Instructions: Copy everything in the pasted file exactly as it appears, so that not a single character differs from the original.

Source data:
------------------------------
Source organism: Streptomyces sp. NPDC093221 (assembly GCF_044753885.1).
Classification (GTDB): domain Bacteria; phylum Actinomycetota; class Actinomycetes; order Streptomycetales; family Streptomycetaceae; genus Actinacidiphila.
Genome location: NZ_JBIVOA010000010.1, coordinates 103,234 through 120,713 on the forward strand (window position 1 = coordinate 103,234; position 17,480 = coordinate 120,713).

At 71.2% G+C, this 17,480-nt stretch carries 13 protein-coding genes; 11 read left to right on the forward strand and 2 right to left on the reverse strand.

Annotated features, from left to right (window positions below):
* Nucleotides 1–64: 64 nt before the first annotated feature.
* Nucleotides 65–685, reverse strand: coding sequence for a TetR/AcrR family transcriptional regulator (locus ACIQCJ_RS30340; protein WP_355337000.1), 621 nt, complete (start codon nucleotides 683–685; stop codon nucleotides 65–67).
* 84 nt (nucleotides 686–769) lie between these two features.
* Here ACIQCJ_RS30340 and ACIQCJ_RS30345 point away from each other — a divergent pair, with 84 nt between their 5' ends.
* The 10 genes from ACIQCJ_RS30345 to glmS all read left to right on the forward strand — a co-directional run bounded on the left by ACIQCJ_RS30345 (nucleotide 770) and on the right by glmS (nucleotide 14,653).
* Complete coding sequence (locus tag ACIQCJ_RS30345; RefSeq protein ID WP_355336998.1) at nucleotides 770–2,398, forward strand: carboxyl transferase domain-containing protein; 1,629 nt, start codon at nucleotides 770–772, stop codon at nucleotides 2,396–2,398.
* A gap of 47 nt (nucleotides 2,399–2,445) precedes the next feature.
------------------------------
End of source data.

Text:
Source organism: Streptomyces sp. NPDC093221 (assembly GCF_044753885.1).
Classification (GTDB): domain Bacteria; phylum Actinomycetota; class Actinomycetes; order Streptomycetales; family Streptomycetaceae; genus Actinacidiphila.
Genome location: NZ_JBIVOA010000010.1, coordinates 103,234 through 120,713 on the forward strand (window position 1 = coordinate 103,234; position 17,480 = coordinate 120,713).

At 71.2% G+C, this 17,480-nt stretch carries 13 protein-coding genes; 11 read left to right on the forward strand and 2 right to left on the reverse strand.

Annotated features, from left to right (window positions below):
* Nucleotides 1–64: 64 nt before the first annotated feature.
* Nucleotides 65–685, reverse strand: coding sequence for a TetR/AcrR family transcriptional regulator (locus ACIQCJ_RS30340; protein WP_355337000.1), 621 nt, complete (start codon nucleotides 683–685; stop codon nucleotides 65–67).
* 84 nt (nucleotides 686–769) lie between these two features.
* Here ACIQCJ_RS30340 and ACIQCJ_RS30345 point away from each other — a divergent pair, with 84 nt between their 5' ends.
* The 10 genes from ACIQCJ_RS30345 to glmS all read left to right on the forward strand — a co-directional run bounded on the left by ACIQCJ_RS30345 (nucleotide 770) and on the right by glmS (nucleotide 14,653).
* Complete coding sequence (locus tag ACIQCJ_RS30345; RefSeq protein ID WP_355336998.1) at nucleotides 770–2,398, forward strand: carboxyl transferase domain-containing protein; 1,629 nt, start codon at nucleotides 770–772, stop codon at nucleotides 2,396–2,398.
* A gap of 47 nt (nucleotides 2,399–2,445) precedes the next feature.